Washington A cousin of mine, long since dead, had a baby grand piano and mordant sense of humor. So one year, for his birthday, I sent him a gilt-framed photograph (suitable for propping on the Baldwin) of President Idi Amin of Uganda, seated, in his robes as chancellor of Makerere University.
It was, as such things go, pretty funny: The late Idi Amin was, in the words of The New York Times, a "beefy, sadistic and telegenic despot," barely literate, and his pensive pose, in academic regalia, struck just the right discordant note. There were many such pictures. The most famous was a 1975 shot of the president, enthroned, moving past a crowd of cheering Ugandans while carried on a litter held by British businessmen resident in Kampala, the capital city. The Englishmen, forced to bear the burden as a cost of doing business, looked suitably embarrassed; but the Africans in the audience smiled broadly and waved. What looked like buffoonery to the West played well to the home audience.
Amin was a byproduct of British colonialism. The son of a farmer and member of the minority Kakwa tribe, he served in the King's African Rifles in the late 1940s and, owing largely to his great height and powerful build, attracted the attention of British commanders recruiting native combatants to fight the Mau Mau rebellion in neighboring Kenya.
When Amin's patron, Milton Obote, succeeded to the Ugandan presidency after independence in 1962, Amin, trained as a paratrooper in Israel, held the highest rank of any African in the Ugandan military. A decade later, when Obote's left-wing despotism turned his countrymen against him, Maj. Gen. Amin staged a palace coup. Ugandans were relieved to be rid of Obote, and the world was assured by Amin's declarations of good intent.
Like many Africans of the immediate post-colonial generation, Amin held deeply ambivalent feelings about the mother country. As he raised his own military rank ever higher (field marshal) he adorned his uniform with self-awarded British decorations. His Makerere chancellor's robes were indistinguishable from the Oxford/Cambridge version. He once offered to serve as the monarch of Scotland, and when Queen Elizabeth II celebrated the silver anniversary of her coronation, he expected her to send him "her 25-year-old knickers" as a token of his status as a commonwealth head of state.
Behind the comic exterior, however, beat a heart of darkness. The few Englishmen resident in Uganda were routinely harassed, and in one episode, Amin threatened to execute a writer named Denis Hills who had called him a tyrant in an unpublished manuscript. Undoubtedly the high-water mark of Amin's rule came when the then-British foreign secretary, James Callaghan, was obliged to fly to Kampala to plead (successfully) for Hills' life.
By then, Amin's tyranny had turned Uganda into a charnel house. In 1972, he summarily expelled 50,000 third-generation Ugandans of Asian descent, mostly Indians, thereby sending the country's entrepreneurial class into exile. He assembled a sinister corps of guards and executioners -- with organizational names such as the Public Safety Unit and the State Research Bureau -- to torture and kill members of the rival Acholi and Langi tribes, and then random Ugandans.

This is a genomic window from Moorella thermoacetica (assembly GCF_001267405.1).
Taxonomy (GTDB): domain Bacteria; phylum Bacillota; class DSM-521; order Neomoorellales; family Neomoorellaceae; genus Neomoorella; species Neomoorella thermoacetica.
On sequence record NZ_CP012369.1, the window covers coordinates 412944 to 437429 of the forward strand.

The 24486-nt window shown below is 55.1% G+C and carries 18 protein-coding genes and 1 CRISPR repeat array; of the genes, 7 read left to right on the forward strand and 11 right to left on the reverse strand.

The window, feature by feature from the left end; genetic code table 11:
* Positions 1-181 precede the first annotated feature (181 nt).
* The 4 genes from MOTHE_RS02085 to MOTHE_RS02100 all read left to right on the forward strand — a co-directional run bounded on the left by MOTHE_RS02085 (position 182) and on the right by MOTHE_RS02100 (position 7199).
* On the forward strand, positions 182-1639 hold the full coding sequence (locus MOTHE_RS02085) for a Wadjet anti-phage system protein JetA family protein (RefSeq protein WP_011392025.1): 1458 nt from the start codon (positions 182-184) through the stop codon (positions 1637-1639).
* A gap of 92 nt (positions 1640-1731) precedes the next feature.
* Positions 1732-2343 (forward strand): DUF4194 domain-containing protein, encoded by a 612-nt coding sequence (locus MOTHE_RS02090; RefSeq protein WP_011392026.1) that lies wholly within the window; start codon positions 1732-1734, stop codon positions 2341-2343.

Amin's victims were, at first, largely powerless: farmers, shop clerks, students whose wives or money were coveted by the death squads. In due course, however, the killings became indiscriminate: ex-Cabinet members, teachers, Anglican clergymen, judges, business executives, physicians and even foreigners joined the ranks of the shot and dismembered. In eight years of misrule, as many as 300,000 Ugandans, out of a population of 12 million, had been put to death by the chancellor of Makerere University.
The interesting fact about Idi Amin is that, despite his arresting combination of lunacy and terror, he was by no means sub-Saharan Africa's premier agent of slaughter. Since 1960, about 9 million black Africans have been killed by their fellow Africans: a little more than 2 million in the Congo, 2 million in Sudan, a million each in Nigeria and Mozambique, Ethiopia (855,000), Rwanda (823,000), Uganda (555,000) and so on. The economies have suffered as well: The majority of African countries have seen stagnation or deterioration since independence in the 1960s and, according to a comprehensive study by the Hoover Institution, "most ... are poorer than they were in 1980 -- sometimes by very wide margins."
A half-century after independence, it is difficult to blame imperialism for the horrors of homegrown tyranny and socialism. What Africa needs is not infusions of government-to-government cash from well-meaning Western nations (such as our own) or temporary truces between warlords, such as the one just concluded in Liberia. What Africa needs is a commitment to personal liberty: Independence from Europe is history, but freedom from the Idi Amins of the continent has yet to come.